The problem that I had with "Miss Lonely Hearts" wasn't the plot, really - though it's more than a little predictable and cliched as is most romantic light comedies, nor the sex, which was actually a highlight of the book, as it was written with both sizzle and fun, and I LOVE when an author remembers that sex can be fun. No, my primary issue with "Miss Lonely Hearts" was the fact that I couldn't relate at all to the heroine, Cassandra, and by the end, I was really tired of hearing how she was so afraid, not only because she has to be married by the time she's 28 thanks to her grandfather's archaic ideology (which Cassandra scoffs at, yet TOTALLY buys into), but because time was running out for her to have children and be a good wife. She is 27 years old!! That really put me off her character, and it was mentioned more than once. Hell, it was a major factor in the driving plot of the story.
Unfortunately, I said that was my primary issue with the book. It wasn't my only one. Another problem I had was the utter lack of depth in the plot or development of the emotional relationship between Cassandra and Jason (again, the sexual relationship was sexy and fun) and the really weird pacing. Everything happened at a snail's pace for the first few chapters of the book, then sped up to a blurry warp speed at the end. The middle was a muddle.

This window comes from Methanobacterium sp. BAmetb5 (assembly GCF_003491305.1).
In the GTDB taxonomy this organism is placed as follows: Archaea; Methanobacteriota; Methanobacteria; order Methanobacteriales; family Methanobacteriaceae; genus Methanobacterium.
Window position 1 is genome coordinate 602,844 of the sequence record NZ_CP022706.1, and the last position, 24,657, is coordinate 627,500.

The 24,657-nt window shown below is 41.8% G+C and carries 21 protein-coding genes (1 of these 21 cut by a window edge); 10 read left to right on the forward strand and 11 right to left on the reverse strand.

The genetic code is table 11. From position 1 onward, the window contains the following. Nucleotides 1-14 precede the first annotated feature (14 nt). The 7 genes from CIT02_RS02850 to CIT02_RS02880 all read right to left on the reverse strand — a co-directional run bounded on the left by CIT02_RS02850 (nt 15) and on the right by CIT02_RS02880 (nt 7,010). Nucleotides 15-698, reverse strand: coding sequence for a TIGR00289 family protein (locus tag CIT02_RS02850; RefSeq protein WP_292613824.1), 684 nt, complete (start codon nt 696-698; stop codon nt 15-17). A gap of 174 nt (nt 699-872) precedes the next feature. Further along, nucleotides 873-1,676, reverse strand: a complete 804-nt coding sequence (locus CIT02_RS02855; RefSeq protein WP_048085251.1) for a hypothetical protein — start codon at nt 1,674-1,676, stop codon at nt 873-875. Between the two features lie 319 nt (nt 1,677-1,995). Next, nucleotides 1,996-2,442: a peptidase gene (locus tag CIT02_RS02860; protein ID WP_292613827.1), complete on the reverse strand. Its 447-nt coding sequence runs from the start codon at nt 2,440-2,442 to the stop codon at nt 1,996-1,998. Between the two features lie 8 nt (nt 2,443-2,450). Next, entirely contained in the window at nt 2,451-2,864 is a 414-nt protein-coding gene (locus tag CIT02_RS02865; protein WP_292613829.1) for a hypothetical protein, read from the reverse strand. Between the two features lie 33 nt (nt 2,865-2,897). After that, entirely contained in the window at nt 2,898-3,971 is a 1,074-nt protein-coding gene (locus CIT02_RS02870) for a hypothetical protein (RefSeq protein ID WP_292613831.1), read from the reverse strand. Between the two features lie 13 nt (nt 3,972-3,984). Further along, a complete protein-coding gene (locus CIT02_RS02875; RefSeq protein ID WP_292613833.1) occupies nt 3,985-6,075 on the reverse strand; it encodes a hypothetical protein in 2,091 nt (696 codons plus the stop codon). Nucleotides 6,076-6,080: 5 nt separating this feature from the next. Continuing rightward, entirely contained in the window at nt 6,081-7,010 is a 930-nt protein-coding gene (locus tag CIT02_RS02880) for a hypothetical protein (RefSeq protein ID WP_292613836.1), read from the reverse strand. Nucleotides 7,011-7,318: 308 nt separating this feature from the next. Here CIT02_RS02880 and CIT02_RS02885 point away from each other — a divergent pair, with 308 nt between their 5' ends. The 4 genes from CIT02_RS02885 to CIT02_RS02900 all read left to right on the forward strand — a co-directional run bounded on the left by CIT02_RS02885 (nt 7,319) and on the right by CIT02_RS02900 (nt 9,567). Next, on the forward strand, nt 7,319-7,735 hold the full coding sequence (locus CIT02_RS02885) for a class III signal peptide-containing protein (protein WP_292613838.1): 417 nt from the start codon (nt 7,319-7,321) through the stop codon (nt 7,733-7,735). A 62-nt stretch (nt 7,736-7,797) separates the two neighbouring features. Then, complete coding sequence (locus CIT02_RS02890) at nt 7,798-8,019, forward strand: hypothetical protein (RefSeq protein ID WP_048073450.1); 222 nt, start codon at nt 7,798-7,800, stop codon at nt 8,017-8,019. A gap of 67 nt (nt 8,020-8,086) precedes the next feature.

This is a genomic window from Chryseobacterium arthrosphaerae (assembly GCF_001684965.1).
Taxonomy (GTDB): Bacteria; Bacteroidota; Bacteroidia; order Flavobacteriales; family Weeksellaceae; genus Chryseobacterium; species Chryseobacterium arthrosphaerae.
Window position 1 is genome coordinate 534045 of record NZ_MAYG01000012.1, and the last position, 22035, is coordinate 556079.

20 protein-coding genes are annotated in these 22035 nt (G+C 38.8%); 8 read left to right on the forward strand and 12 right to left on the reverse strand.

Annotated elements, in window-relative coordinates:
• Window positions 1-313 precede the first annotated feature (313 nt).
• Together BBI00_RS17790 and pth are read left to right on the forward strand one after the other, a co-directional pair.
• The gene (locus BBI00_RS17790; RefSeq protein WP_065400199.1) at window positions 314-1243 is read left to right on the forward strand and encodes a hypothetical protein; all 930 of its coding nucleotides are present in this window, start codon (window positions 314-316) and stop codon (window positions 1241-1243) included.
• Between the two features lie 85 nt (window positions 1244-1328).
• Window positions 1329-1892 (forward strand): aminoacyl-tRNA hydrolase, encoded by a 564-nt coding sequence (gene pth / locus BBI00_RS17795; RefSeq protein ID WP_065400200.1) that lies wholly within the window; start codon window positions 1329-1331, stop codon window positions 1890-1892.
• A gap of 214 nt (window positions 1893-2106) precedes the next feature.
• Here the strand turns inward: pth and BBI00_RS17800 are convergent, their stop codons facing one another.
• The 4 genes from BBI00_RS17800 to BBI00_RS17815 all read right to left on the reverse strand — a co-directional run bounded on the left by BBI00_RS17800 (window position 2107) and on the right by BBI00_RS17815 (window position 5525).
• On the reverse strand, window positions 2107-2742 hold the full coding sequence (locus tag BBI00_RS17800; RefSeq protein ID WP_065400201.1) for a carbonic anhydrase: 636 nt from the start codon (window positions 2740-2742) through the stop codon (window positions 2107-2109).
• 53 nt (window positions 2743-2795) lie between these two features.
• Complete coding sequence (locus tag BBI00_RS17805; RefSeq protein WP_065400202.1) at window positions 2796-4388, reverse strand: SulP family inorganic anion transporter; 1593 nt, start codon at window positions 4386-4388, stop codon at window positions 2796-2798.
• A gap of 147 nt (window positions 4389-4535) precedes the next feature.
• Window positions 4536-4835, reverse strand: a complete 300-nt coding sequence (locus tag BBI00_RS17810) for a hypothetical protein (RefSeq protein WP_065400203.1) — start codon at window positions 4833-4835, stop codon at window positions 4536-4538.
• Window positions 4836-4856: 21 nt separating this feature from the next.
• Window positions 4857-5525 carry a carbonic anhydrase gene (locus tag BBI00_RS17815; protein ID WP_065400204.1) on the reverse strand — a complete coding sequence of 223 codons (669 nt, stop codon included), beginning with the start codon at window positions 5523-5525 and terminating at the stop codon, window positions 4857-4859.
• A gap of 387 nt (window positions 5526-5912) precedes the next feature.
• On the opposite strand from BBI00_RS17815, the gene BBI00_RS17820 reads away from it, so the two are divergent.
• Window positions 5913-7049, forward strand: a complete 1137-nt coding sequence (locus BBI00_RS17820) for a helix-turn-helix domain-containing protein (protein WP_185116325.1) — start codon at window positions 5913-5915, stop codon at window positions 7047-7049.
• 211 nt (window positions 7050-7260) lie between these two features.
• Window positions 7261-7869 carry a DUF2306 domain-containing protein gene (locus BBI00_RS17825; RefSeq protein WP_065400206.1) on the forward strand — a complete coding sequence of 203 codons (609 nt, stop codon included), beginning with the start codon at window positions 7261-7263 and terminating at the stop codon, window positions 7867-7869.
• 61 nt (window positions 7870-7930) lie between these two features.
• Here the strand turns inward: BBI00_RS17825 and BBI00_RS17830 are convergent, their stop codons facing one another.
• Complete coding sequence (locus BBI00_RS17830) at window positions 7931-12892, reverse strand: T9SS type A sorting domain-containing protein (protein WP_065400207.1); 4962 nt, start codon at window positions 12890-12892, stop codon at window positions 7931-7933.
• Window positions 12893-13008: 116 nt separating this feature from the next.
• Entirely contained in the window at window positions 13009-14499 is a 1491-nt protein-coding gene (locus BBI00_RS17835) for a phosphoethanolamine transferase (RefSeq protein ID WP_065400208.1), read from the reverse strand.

I can't say I liked the book, but I didn't hate it either - I did find Jason rather endearing, and I SO wish there'd been more flesh to this book, because I really would've liked to have spent more time with him going through the process of realizing that he WASN'T being had by Miss Lonely Hearts...and stumbling through trying to change gears at a much more realistic pace to get to his HEA.
And one final issue - I felt the "reveal" of the identity of Miss Lonely Hearts (by that point in the book, I didn't really care who it was) was...odd and a little disconcerting. Bordering on icky. Sorry.